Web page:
Augusta National taught Patrick Reed a lesson on Thursday. Now he must learn it.
AUGUSTA, Ga. – You could see Patrick Reed coming for a few years, even if you didn’t know his name. Reed is damn good. He knows it and doesn’t mind saying it. It is not fair to say he acts like he invented golf. But he does act like golf was invented recently – like someone hit the restart button on golf five years ago, and everything that happened before is irrelevant.
Reed finished the first Masters round of his life by going bogey-bogey-bogey for a one-over 73, and there is a lesson there. The question is whether he wants to learn it.
He recently won at Doral and called himself one of the top-five players in the world, and now he might as well sign a big sponsorship deal with Target. Players and reporters have him in their sights. When he arrived at Augusta, he said something that was not nearly as controversial as his top-five comment, but was more telling. He was asked about playing in his first Masters, and whether he discounts experience playing at Augusta.
Reed’s response: “You know now if a guy is experienced and he’s playing as (well) as you are, he’ll probably have an edge, but at the same time, I feel like whoever is playing the best nowadays is going to win.”
The key word there is “nowadays”. It is a loaded word. It implies that back in the day, experience was important, but nowadays, players are so good that it doesn’t matter.
Here is the lesson, courtesy of fellow first-timer Jordan Spieth, who played with Reed and Rory McIlroy. Spieth was asked about experience, and this is what he said:
“You could see certain spots where Rory hit shots that looked like they were off-line, but in fact they were right where they needed to be, whereas Patrick and I were going more towards the pin. You see certain shots he hits where he knows the golf course, and we’re still learning it.”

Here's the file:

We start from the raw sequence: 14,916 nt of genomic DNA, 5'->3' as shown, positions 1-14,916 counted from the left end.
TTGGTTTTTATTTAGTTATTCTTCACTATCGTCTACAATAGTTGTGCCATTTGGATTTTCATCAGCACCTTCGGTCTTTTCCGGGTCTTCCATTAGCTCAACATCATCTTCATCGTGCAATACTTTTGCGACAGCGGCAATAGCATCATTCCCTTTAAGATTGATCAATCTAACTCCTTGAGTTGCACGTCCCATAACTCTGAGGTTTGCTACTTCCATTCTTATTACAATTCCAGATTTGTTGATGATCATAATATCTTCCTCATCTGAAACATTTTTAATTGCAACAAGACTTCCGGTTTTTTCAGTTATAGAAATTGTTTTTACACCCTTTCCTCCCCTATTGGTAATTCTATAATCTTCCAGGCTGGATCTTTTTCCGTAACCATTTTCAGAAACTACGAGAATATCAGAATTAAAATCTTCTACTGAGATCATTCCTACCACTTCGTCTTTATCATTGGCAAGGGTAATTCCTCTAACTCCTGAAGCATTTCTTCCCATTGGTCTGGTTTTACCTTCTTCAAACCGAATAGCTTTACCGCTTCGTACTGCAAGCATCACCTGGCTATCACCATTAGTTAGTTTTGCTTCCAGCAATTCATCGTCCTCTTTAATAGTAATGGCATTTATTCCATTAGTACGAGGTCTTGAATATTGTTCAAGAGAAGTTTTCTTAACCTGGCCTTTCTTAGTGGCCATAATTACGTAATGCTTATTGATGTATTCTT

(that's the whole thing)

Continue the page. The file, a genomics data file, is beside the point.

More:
Augusta National will almost certainly take its pound of Reed’s flesh. The course does that. That’s why this is the most riveting tournament in the game. There are so many choices, odd angles and deceiving mounds. First-time visitors inevitably make the same comment: It’s a lot hillier than it looks on television.
Golfers can’t learn to attack it until they play it – under Masters conditions, not in some college rounds, as Reed did at nearby Augusta State. Every year, the National puts golfers in their place. You don’t win the Masters until the course decides you are ready. There is a reason nobody has won in his Masters debut since Fuzzy Zoeller 35 years ago.
Reed is the exception among golfers, but he is also a product of his era. Most of today’s golfers see themselves as world-class athletes with all the perks: Not just fame and money, but muscular frames in fashionable clothes and famous, attractive women at their sides. Rory McIlroy’s fiancée, tennis star Caroline Wozniacki, followed the McIlroy-Reed- Spieth threesome with her magenta-dyed hair. Tiger Woods is dating Lindsey Vonn. Dustin Johnson, who has probably been described as “athletic” more than any golfer in years, is dating pinup Paulina Gretzky, daughter of Wayne.
Everything from the outfits to the prize money to the body types screams this is a new era. It’s an era of cool, and cool does not genuflect at the past. So the conditions are right for somebody like Patrick Reed to come along and say that the game has changed and the most talented guys will win if they play well, experience be damned.
Reed is entitled to say what he wants. If he wants to be brash, that’s his prerogative, and if he wants to wear red on Sunday like his idol Tiger Woods, that is also his prerogative. (He does indeed plan to do that).
But he will discover soon that the game humbles everybody. In the past few years, it even humbled Woods. Reed will learn saying this stuff is not worth it. The game is too hard, and Augusta National is really too hard.
In Woods’ first full year on the PGA Tour, he said he won a tournament with his “C-plus” game, a moment of honesty that rankled his fellow players and probably contributed to his reticence with the media.
Woods figured out: You can think it, but don’t say it. It’s not worth it. Why make the game harder? Why stand over a tricky eight-foot putt with a tournament on the line and those comments hanging over your head? Why give people a reason to root against you?
Don’t set the bar so high that critics can remind you of it whenever you have a lousy round. The game is hard enough. Funny thing: McIlroy was asked about Reed and Spieth on Thursday, and he was his usually gracious and complimentary self. He also mentioned that while Spieth is only 20, Reed is actually 23, only one year younger than McIlroy.
Rory, of course, has won two majors already. Reed may be his chief rival someday. But the path will probably not be as short as he thinks.